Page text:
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Illinois’ big trees are on the map

A volunteer helps remeasure the state champion water tupelo.

URBANA, Ill. – From the depths of the Shawnee National Forest to backyards in the suburbs of Chicago, Illinois’ biggest trees are branching out. For the first time, the state’s champion trees are now available as an interactive digital map.

“For more than 58 years, the Illinois Big Tree Register has inspired generations of big tree hunters who relish the opportunity to find and nominate the next champion tree,” says Jay Hayek, a University of Illinois Extension forestry specialist in the department of Natural Resources and Environmental Sciences (NRES). “The map is an exciting new way for us to continue to discover and recognize the value of our largest native tree species.”

NRES graduate and forestry technician Julia Allison developed the map, available at, to give big tree hunters access to detailed information about each of the 88 champion trees listed on the Illinois Big Tree Register.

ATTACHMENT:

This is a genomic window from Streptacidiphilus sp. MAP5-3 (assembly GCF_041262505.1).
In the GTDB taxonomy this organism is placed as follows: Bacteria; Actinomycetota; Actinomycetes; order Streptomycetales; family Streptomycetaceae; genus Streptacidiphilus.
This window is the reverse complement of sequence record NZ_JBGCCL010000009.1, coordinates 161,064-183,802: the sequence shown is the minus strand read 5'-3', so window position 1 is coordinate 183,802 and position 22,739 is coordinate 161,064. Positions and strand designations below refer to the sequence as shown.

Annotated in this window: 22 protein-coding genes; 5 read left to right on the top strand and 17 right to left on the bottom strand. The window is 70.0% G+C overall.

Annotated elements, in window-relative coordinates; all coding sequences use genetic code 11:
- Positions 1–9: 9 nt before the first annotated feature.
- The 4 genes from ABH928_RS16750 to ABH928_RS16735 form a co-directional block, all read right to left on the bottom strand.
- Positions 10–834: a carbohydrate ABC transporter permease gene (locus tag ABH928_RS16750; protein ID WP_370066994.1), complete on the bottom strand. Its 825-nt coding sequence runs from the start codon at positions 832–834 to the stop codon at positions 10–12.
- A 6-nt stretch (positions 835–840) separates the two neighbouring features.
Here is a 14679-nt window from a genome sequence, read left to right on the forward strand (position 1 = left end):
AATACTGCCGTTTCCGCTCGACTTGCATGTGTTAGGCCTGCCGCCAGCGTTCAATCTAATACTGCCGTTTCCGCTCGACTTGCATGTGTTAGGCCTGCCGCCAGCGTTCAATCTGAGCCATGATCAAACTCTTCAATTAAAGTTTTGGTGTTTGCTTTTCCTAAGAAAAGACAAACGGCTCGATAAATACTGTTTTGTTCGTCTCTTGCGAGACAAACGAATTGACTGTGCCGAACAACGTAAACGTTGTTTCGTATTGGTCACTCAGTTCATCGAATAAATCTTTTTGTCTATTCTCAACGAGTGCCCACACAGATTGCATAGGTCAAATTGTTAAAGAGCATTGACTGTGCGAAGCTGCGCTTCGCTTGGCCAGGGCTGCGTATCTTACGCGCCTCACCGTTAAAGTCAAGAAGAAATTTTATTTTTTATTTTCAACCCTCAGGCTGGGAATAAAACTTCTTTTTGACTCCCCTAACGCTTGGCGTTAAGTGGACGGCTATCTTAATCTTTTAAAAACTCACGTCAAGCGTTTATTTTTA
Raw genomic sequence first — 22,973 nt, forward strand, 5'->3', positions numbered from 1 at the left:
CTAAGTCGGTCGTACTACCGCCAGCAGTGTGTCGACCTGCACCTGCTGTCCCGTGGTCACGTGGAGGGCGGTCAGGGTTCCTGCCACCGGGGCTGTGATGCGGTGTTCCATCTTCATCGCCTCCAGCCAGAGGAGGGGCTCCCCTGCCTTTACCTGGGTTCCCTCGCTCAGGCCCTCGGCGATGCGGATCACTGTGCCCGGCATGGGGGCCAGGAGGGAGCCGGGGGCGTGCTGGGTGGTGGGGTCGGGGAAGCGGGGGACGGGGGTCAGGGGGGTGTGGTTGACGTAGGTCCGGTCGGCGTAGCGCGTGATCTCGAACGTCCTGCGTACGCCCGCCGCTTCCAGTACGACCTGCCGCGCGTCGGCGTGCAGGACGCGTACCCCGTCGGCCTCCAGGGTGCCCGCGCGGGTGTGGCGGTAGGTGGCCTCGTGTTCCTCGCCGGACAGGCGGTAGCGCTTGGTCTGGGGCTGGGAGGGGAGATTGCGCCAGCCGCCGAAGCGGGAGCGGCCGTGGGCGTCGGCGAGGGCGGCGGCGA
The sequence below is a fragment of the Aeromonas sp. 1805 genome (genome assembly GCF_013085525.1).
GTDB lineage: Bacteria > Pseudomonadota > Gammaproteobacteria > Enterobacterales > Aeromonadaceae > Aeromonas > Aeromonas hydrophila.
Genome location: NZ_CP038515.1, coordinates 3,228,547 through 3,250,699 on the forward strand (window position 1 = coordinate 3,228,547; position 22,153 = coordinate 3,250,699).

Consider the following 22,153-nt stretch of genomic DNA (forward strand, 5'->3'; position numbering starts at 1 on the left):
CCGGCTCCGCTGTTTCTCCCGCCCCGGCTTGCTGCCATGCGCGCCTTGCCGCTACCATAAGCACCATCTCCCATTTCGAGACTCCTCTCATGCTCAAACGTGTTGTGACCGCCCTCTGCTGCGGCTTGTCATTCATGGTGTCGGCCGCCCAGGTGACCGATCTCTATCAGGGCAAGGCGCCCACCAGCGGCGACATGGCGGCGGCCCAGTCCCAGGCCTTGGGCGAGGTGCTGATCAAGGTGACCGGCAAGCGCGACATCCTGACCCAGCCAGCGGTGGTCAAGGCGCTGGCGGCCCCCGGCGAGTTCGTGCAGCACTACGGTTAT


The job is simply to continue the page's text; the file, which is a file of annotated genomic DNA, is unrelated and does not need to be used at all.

The map includes tree species details, GPS coordinates, measurements, and their resulting scores, as well as a list of the 10 largest trees on record to date. Big tree enthusiasts can use the map to track down Illinois’ top-ranked tree, a 122-foot tall Eastern Cottonwood in Ogle County, and the county with the most champion trees, Union County in Southern Illinois.

The register began in 1962 as a citizen-science outreach project to recognize the Prairie State’s largest native trees, and anyone with a tape measure can nominate a tree.

“The register is more than just the pursuit of the biggest tree of an individual species,” says Hayek, who coordinated the program since 2004. “It is a forestry awareness campaign that brings people, nature, and trees together in a fun, interactive, exciting, and competitive environment.”

Illinois forests have grown older and more mature over the past century. Since 1924, forest coverage has increased by 67%, Hayek says.

Research has shown that large, old trees grow faster and pull more carbon dioxide from the atmosphere than young trees. With more cracks, notches, and hollows, large trees provide shelter for many species of birds, mammals, and other wildlife. For homeowners, large trees increase property value, reduce energy bills, and add privacy.

Information on big tree eligibility, measurements, and the nomination process is available on the resources page of the Forestry program’s new website or one may contact Jay Hayek at

SOURCE: Jay Hayek, Extension Forestry Specialist
WRITER: Emily Steele, Media Communications Coordinator